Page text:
Novel Name : Checklist J, K, L

Chapter 8

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After less than four hours of sleep, and enough cups of coffee to make himself feel vaguely ill, Grif’s
decision-making capabilities were low enough that something he objectively knew was a terrible idea
now sounded reasonable.

He was going to text Davina.

They’d exchanged numbers eighteen months ago, just after he and Davina had made their relationship
official in the eyes of Las Palmas. They hadn’t planned on exchanging numbers—a phone number was
a very personal and easy to investigate piece of information, but then he’d been late to a planned
weekend with her.

He’d already been running late, having been stuck in a prep meeting for what had ended up being a
successful investor pitch. The meeting had run long, then he hit traffic on PCH, so he’d called the club
and asked that they let Davina know he was twenty minutes out.

Five minutes after that, he’d been rear ended by a British tourist who’d been trying to do the scenic
drive along the coast. In the crash his cell phone had slid under the passenger seat and he hadn’t been
able to find it. By the time he finished exchanging information with the guy who hit him, talking to the
CHP, and checked that his car was drivable if rather sad looking, he’d been almost two hours late to
meet Davina.

When he hadn’t arrived after the stated twenty minutes, she’d panicked, thinking he’d been in an
accident—which he had. Given that he hadn’t called the club, she assumed it was a serious accident,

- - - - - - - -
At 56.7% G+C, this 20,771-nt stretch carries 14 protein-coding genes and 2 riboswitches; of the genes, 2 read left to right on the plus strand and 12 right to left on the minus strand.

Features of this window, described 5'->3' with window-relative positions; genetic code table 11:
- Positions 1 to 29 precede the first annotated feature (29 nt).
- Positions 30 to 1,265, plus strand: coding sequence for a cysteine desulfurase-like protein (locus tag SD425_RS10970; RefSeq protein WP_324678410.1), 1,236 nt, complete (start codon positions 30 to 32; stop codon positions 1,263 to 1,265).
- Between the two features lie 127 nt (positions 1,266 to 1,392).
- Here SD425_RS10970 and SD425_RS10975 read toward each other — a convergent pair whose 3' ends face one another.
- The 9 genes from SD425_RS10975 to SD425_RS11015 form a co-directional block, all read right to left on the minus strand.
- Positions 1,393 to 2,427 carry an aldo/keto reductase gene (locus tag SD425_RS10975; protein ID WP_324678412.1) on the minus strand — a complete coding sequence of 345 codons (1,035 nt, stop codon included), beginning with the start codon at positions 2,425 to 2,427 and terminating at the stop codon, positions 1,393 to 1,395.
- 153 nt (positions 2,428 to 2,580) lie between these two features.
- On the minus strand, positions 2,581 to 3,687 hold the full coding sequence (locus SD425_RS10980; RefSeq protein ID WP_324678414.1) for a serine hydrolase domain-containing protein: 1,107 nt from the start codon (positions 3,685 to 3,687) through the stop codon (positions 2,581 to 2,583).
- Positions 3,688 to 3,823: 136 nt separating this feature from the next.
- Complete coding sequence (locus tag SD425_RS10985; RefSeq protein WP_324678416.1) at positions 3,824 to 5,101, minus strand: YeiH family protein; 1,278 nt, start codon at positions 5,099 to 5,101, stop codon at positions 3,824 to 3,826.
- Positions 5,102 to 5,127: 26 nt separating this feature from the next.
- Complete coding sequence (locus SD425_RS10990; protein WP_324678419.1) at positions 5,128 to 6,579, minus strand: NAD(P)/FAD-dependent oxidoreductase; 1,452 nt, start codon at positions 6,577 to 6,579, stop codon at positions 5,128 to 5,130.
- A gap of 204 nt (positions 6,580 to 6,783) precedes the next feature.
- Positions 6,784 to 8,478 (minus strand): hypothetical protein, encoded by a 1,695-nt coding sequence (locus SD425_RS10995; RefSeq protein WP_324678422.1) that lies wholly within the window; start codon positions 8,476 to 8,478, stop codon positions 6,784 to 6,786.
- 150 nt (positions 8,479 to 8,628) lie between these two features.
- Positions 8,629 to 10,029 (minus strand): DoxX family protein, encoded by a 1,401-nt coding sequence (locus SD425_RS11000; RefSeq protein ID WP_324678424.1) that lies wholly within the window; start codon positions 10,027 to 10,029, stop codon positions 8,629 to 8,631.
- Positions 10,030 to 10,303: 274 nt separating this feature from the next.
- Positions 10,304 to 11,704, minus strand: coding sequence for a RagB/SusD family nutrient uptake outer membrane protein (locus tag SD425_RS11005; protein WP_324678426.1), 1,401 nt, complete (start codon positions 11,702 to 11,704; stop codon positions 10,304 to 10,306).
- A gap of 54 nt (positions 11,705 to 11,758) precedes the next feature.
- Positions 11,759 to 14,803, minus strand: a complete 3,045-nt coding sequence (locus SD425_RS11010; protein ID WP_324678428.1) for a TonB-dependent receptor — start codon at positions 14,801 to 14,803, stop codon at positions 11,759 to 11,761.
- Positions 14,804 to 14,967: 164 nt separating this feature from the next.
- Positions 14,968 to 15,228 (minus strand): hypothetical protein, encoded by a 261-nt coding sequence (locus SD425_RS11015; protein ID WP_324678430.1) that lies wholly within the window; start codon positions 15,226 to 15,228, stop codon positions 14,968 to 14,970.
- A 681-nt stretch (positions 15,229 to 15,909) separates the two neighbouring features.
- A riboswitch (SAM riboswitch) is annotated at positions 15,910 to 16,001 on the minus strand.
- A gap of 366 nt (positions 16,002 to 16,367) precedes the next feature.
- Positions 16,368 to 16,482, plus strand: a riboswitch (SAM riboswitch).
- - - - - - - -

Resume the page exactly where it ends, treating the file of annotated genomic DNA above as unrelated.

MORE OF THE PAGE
and had been calling hospitals, and demanding the club pull strings with the CHP for information.

When he’d walked in, she’d reamed him up one side and down the other for several hours, and then
they’d switched up the scene so he could sheepishly accept a flogging as an apology gesture for
worrying her.

At the end of the weekend, she’d tucked a small piece of folded paper into an interior pocket of the gym
bag he always carried.

“For emergencies only. It’s my cell phone number,” she’d said.

He’d quickly written out his own and given it to her, and then watched her tuck it away.

In all that time since then, all the nights he’d wanted to call her just to hear her voice, or use her cell
phone number to search online and learn more about her, he’d resisted. That number was for
emergencies, and neither his curiosity nor falling in love with her were emergencies.

But yesterday…yesterday had been an emergency.

If the sick feeling in his stomach was any indication, their relationship was still in a state of emergency,
and he wasn’t going to wait until next weekend to talk to her about it.

The urge to take care of her, to make sure she was safe and happy, was overpowering. That was a